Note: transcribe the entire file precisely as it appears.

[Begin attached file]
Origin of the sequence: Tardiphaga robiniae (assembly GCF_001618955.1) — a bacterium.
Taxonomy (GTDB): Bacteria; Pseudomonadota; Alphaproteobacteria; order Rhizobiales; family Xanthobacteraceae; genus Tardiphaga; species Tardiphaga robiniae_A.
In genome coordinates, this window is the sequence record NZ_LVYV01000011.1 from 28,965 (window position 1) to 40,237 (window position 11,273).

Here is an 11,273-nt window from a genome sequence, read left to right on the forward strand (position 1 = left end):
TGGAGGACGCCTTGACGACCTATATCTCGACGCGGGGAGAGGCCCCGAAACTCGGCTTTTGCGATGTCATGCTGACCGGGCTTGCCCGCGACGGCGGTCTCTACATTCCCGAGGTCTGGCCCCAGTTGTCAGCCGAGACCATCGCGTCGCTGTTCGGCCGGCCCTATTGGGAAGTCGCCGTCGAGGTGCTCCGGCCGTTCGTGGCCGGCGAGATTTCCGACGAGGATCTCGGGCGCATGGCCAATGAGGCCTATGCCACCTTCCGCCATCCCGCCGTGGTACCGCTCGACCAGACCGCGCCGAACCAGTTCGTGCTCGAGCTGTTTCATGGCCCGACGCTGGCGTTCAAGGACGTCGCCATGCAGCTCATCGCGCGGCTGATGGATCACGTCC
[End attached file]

Origin of the sequence: Tardiphaga robiniae (assembly GCF_001618955.1) — a bacterium.
Taxonomy (GTDB): Bacteria; Pseudomonadota; Alphaproteobacteria; order Rhizobiales; family Xanthobacteraceae; genus Tardiphaga; species Tardiphaga robiniae_A.
In genome coordinates, this window is the sequence record NZ_LVYV01000011.1 from 28,965 (window position 1) to 40,237 (window position 11,273).

Here is an 11,273-nt window from a genome sequence, read left to right on the forward strand (position 1 = left end):
TGGAGGACGCCTTGACGACCTATATCTCGACGCGGGGAGAGGCCCCGAAACTCGGCTTTTGCGATGTCATGCTGACCGGGCTTGCCCGCGACGGCGGTCTCTACATTCCCGAGGTCTGGCCCCAGTTGTCAGCCGAGACCATCGCGTCGCTGTTCGGCCGGCCCTATTGGGAAGTCGCCGTCGAGGTGCTCCGGCCGTTCGTGGCCGGCGAGATTTCCGACGAGGATCTCGGGCGCATGGCCAATGAGGCCTATGCCACCTTCCGCCATCCCGCCGTGGTACCGCTCGACCAGACCGCGCCGAACCAGTTCGTGCTCGAGCTGTTTCATGGCCCGACGCTGGCGTTCAAGGACGTCGCCATGCAGCTCATCGCGCGGCTGATGGATCACGTCC